Selenium, which is an antioxidant mineral, had been touted as a possible means to decrease oxidation of low-density lipoprotein (LDL) cholesterol, and thereby reduce cardiovascular risk. In the HDL-Atherosclerosis Treatment Study (HATS) Trial, however, selenium was part of an antioxidant cocktail that did not decrease risk, but actually decreased the benefit of other cholesterol lowering medications. In the Selenium and Vitamin E Cancer Prevention Trial looking at prostate cancer risk, selenium, which had been hoped to decrease such risk was shown to have no beneficial effect. As noted in Part One, vitamin E actually increased risk.
Fish oil has been shown to have a beneficial effect on blood cholesterol and heart arrhythmia. Indeed, several randomized controlled trials suggest a benefit. The GISSI-Prevenzione Trial, a randomized prospective placebo controlled study, looked at the effect of supplementing individuals with fish oil after a heart attack. Compared to those receiving placebo, those receiving one-gram of fish oil showed a decreased risk of death and cardiovascular death. More recently a meta-analysis of 20 studies and 68,000 patients published in Journal of the American Medical Association, suggests that omega-3 fats supplementation was not associated with lower risk of all-cause mortality, cardiac death, sudden death, heart attack or stroke. While the meta-analysis does raise concern, the structure of the study is less robust than a randomized, prospective placebo controlled study and therefore cannot establish a true lack of benefit. More study is needed.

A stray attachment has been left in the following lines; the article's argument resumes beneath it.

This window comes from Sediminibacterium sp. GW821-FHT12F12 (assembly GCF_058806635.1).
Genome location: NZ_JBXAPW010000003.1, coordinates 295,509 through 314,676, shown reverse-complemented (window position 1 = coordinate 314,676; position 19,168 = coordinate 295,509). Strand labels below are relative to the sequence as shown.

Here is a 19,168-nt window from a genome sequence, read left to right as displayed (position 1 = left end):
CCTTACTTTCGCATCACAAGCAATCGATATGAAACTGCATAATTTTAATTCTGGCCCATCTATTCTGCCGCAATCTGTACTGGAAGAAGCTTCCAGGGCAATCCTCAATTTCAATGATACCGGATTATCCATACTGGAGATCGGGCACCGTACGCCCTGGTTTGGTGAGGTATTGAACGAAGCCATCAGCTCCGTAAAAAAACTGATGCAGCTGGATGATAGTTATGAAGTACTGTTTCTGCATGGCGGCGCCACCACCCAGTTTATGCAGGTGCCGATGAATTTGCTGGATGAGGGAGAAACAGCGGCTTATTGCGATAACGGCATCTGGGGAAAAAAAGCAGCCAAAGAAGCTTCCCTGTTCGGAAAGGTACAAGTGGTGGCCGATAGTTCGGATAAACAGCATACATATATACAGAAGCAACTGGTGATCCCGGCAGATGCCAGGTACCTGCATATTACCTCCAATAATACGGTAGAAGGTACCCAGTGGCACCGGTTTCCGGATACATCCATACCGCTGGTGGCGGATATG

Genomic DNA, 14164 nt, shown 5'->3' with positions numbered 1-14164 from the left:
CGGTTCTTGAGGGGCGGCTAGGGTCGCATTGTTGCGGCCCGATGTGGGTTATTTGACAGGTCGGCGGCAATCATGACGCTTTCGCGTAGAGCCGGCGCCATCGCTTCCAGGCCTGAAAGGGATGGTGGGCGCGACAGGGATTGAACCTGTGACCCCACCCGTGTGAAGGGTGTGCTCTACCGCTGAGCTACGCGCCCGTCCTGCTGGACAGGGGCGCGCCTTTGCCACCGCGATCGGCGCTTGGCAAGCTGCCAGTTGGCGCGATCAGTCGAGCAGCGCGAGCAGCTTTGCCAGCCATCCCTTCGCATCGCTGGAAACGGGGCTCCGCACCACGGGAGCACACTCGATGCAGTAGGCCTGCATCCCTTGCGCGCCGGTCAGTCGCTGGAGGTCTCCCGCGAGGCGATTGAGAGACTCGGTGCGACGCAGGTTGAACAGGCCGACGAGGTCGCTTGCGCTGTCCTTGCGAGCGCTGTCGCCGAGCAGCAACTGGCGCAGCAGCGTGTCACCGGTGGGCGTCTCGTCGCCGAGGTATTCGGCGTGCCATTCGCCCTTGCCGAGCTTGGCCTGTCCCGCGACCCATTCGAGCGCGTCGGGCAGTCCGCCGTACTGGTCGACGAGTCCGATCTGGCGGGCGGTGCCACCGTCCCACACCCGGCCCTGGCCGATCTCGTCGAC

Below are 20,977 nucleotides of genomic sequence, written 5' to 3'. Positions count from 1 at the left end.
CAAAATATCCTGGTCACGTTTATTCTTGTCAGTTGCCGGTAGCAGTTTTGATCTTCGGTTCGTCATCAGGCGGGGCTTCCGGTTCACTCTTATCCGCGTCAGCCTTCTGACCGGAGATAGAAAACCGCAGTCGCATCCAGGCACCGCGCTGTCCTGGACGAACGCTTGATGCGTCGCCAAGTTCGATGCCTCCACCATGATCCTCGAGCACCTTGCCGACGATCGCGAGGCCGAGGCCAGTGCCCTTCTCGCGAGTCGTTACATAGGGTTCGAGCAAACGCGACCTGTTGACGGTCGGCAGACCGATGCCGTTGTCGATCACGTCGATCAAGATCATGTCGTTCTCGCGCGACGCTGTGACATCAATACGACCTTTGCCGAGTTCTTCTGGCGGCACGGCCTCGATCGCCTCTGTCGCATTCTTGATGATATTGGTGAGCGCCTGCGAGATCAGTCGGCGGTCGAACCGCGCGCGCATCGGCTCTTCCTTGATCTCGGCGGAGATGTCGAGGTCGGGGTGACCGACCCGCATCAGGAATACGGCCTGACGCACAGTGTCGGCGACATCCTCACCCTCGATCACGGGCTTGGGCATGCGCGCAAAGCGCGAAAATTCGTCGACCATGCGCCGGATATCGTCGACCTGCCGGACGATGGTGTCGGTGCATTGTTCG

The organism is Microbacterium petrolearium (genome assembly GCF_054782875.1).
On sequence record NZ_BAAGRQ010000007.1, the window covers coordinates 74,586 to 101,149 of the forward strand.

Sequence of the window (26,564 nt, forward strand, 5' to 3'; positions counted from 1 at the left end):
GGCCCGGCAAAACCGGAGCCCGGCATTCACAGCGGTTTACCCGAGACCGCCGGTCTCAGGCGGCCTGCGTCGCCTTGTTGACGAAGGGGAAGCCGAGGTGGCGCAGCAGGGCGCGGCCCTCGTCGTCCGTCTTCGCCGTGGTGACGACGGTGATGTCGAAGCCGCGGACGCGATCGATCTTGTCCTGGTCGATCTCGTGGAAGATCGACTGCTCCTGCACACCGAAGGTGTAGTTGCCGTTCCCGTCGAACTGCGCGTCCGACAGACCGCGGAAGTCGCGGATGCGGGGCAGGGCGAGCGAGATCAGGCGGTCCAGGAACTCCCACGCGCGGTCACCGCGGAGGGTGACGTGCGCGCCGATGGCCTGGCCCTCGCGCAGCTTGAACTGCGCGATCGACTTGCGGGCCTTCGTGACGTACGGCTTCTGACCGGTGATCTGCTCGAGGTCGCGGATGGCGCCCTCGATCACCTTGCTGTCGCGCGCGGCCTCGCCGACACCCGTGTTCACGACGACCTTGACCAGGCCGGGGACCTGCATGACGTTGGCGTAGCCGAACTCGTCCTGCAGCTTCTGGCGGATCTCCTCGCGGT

Studies of botanicals and herbal products, unfortunately, do not show benefit. However, the larger concern with herbal products is their safety rather than their efficacy. First is the concern about interaction with prescription medications. It has been established that St. John’s wort, and ginkgo biloba may interact with blood thinners such as warfarin. Unfortunately, the warning of such an interaction may not consistently be present on a bottle of a given herbal product. A safe policy in using herbals and botanicals is to check for a possible interaction with a licensed pharmacist.
Of greater concern is that herbal products are not regulated and therefore not checked for purity by the Food and Drug Administration (FDA). Herbals, which may have been produced in another country, may contain heavy metals and other contaminants. While it would be best to only consume herbals that have been third-party tested for purity and freedom from contamination, such testing is not routinely done and adds to cost. At a minimum, one should check fda.org to determine if the herbal or botanical in question has been subject to an FDA warning or alert.
In conclusion, with the possible exception of omega-3 fish oil, there is to-date little scientific evidence that dietary supplements or herbal products have a health benefit. Studies are ongoing and are the appropriate way to determine efficacy. Safety is the greater concern and consumers should demand documentation of purity, and research possible interactions with prescription medications, as well as FDA warnings or alerts. A discussion with your personal physician may be of benefit to determine potential risks and benefits and such agents should not be used to prevent disease in an otherwise healthy individual.
The evidence would suggest that preventing disease and achieving the non-medicated life is best accomplished with a healthy diet and lifestyle rather than supplementation. In this way, one may best avoid the proverbial bottle of pills to address the majority of our health problems.
Paul E. Lemanski, MD, MS, FACP is a board certified internist with a master’s degree in human nutrition. He is director of the Center for Preventive Medicine of Paul E Lemanski MD PLLC. Paul is an assistant clinical professor of medicine at Albany Medical College and a fellow of the American College of Physicians.
**Originally published in Adirondack Life Magazine